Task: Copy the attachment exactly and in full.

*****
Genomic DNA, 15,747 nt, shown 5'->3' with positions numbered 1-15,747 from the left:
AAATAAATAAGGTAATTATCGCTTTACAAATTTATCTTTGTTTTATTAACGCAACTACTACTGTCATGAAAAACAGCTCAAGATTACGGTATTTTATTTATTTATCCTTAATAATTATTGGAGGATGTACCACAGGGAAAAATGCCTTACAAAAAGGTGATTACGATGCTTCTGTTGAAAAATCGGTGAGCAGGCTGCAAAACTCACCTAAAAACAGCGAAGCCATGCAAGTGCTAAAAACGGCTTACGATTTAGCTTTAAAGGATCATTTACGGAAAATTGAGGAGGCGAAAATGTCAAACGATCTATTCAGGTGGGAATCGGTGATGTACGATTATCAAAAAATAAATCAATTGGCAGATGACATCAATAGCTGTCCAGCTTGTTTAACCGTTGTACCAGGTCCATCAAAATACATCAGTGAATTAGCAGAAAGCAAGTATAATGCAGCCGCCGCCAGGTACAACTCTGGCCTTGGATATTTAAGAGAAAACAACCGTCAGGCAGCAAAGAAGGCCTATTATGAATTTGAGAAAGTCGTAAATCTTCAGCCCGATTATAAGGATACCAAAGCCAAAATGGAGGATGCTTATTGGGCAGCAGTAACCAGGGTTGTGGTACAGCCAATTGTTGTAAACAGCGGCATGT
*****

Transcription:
Genomic DNA, 15,747 nt, shown 5'->3' with positions numbered 1-15,747 from the left:
AAATAAATAAGGTAATTATCGCTTTACAAATTTATCTTTGTTTTATTAACGCAACTACTACTGTCATGAAAAACAGCTCAAGATTACGGTATTTTATTTATTTATCCTTAATAATTATTGGAGGATGTACCACAGGGAAAAATGCCTTACAAAAAGGTGATTACGATGCTTCTGTTGAAAAATCGGTGAGCAGGCTGCAAAACTCACCTAAAAACAGCGAAGCCATGCAAGTGCTAAAAACGGCTTACGATTTAGCTTTAAAGGATCATTTACGGAAAATTGAGGAGGCGAAAATGTCAAACGATCTATTCAGGTGGGAATCGGTGATGTACGATTATCAAAAAATAAATCAATTGGCAGATGACATCAATAGCTGTCCAGCTTGTTTAACCGTTGTACCAGGTCCATCAAAATACATCAGTGAATTAGCAGAAAGCAAGTATAATGCAGCCGCCGCCAGGTACAACTCTGGCCTTGGATATTTAAGAGAAAACAACCGTCAGGCAGCAAAGAAGGCCTATTATGAATTTGAGAAAGTCGTAAATCTTCAGCCCGATTATAAGGATACCAAAGCCAAAATGGAGGATGCTTATTGGGCAGCAGTAACCAGGGTTGTGGTACAGCCAATTGTTGTAAACAGCGGCATGT